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Singh v. City of New York

SUPREME COURT OF THE STATE OF NEW YORK APPELLATE DIVISION SECOND JUDICIAL DEPARTMENT


December 22, 2009

HARMINDER SINGH, ET AL., APPELLANTS,
v.
CITY OF NEW YORK, ET AL., RESPONDENTS (AND ANOTHER TITLE).

In an action to recover damages for personal injuries, etc., the plaintiffs appeal from an order of the Supreme Court, Kings County (Hurkin-Torres, J.), dated May 20, 2009, which granted that branch of the defendants' motion which, in effect, was to compel them to respond to additional discovery demands regarding the immigration status of the plaintiff Harminder Singh.

Published by New York State Law Reporting Bureau pursuant to Judiciary Law § 431.

This opinion is uncorrected and subject to revision before publication in the Official Reports.

MARK C. DILLON, J.P., FRED T. SANTUCCI, ANITA R. FLORIO and L. PRISCILLA HALL, JJ.

(Index No. 2918/07)

DECISION & ORDER

ORDERED that the order is reversed, on the law, on the facts, and in the exercise of discretion, with costs, and that branch of the defendants' motion which, in effect, was to compel the plaintiffs to respond to additional discovery demands regarding the immigration status of the plaintiff Harminder Singh is denied.

While the Supreme Court may, in its discretion, grant permission to conduct additional discovery after the filing of a note of issue and certificate of readiness where the moving party demonstrates that "unusual or unanticipated circumstances" developed subsequent to the filing which require additional pretrial proceedings to prevent substantial prejudice (see 22 NYCRR 202.21[d]; Audiovox Corp. v Benyamini, 265 AD2d 135, 138; Futersak v Brinen, 265 AD2d 452), here, the defendants failed to establish any such unusual or unanticipated circumstances that would warrant the additional post-note-of-issue discovery they sought (see 22 NYCRR 202.21[d]; Audiovox Corp. v Benyamini, 265 AD2d 135; Futersak v Brinen, 265 AD2d 452). The defendants also failed to establish that the denial of their request would cause them actual, substantial prejudice (see Audiovox Corp. v Benyamini, 265 AD2d at 139).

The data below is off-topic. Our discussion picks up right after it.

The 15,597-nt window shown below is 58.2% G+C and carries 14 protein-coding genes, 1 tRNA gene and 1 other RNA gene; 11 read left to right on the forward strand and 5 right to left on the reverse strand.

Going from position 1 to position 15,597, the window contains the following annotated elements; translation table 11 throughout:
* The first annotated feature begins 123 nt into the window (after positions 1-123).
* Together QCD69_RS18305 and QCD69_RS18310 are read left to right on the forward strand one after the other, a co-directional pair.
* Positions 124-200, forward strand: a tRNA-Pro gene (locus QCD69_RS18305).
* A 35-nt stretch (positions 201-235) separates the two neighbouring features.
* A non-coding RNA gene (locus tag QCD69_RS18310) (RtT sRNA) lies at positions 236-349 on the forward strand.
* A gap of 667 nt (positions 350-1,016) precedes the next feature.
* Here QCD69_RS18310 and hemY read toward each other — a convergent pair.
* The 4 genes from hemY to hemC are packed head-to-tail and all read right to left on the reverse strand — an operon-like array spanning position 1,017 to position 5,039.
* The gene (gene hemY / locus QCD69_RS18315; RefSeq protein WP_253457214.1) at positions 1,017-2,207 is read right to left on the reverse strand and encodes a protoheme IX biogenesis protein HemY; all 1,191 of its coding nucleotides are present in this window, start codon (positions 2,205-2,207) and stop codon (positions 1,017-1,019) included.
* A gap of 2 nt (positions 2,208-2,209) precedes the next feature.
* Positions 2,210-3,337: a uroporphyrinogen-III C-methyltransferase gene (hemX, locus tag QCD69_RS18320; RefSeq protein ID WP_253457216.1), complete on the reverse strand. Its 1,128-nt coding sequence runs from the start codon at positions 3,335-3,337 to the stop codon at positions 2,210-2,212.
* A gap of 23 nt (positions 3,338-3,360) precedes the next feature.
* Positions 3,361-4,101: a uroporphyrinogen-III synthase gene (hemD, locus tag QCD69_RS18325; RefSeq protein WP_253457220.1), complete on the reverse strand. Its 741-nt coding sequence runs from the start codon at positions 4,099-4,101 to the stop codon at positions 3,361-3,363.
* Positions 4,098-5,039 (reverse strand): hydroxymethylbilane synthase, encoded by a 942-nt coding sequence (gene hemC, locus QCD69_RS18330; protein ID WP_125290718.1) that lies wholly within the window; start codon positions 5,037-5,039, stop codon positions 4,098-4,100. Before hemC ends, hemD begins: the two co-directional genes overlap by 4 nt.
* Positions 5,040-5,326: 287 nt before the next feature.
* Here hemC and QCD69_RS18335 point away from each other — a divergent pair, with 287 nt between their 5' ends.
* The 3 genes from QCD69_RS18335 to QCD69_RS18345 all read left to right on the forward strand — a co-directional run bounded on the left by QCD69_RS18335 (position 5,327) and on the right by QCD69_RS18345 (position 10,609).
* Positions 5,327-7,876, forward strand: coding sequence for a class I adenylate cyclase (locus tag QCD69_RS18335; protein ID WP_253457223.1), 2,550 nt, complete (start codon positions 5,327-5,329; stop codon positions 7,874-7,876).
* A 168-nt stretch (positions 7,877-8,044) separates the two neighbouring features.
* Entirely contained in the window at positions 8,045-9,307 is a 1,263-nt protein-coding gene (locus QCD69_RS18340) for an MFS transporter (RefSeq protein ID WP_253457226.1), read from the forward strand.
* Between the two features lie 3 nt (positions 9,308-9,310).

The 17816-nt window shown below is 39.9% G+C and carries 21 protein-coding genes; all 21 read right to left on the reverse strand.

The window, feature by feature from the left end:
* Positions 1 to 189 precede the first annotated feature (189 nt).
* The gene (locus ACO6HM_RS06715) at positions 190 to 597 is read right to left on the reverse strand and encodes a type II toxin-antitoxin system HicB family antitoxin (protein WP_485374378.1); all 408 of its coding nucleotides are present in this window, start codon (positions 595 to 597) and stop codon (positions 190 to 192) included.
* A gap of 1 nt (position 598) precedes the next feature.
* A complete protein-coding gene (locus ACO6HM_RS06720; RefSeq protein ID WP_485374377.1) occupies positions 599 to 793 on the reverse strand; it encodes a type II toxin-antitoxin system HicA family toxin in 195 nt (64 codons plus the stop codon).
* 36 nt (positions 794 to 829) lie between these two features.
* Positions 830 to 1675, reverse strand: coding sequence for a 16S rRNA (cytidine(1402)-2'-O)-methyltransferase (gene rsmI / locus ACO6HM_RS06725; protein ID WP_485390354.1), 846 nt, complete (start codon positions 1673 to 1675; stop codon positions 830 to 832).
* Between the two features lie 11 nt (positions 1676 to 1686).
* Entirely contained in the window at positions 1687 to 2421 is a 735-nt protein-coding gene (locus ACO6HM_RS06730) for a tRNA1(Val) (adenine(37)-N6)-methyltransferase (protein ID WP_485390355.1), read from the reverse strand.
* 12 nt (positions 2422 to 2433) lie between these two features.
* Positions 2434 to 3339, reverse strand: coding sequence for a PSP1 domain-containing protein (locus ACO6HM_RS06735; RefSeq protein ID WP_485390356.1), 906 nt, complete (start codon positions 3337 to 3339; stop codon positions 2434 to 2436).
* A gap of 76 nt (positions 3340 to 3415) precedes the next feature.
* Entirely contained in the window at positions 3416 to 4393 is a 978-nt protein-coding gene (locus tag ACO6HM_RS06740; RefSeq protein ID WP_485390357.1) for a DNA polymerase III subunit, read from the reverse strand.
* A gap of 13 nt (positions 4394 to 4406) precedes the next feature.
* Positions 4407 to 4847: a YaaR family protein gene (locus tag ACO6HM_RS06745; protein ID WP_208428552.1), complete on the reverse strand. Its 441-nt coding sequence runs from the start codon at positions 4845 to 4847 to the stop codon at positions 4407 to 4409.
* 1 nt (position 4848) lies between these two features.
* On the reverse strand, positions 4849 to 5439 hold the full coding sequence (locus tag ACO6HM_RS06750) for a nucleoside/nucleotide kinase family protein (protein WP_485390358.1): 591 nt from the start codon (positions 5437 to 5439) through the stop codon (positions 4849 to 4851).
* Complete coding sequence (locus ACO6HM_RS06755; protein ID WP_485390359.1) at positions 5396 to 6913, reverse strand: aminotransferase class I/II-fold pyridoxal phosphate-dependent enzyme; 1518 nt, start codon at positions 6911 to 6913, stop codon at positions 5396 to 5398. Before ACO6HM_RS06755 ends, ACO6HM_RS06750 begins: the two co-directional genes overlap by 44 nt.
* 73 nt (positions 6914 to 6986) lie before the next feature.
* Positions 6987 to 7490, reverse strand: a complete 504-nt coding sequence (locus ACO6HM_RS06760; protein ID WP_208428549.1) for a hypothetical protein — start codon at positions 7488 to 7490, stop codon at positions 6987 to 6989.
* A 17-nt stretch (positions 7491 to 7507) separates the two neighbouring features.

DILLON, J.P., SANTUCCI, FLORIO and HALL, JJ., concur.

20091222

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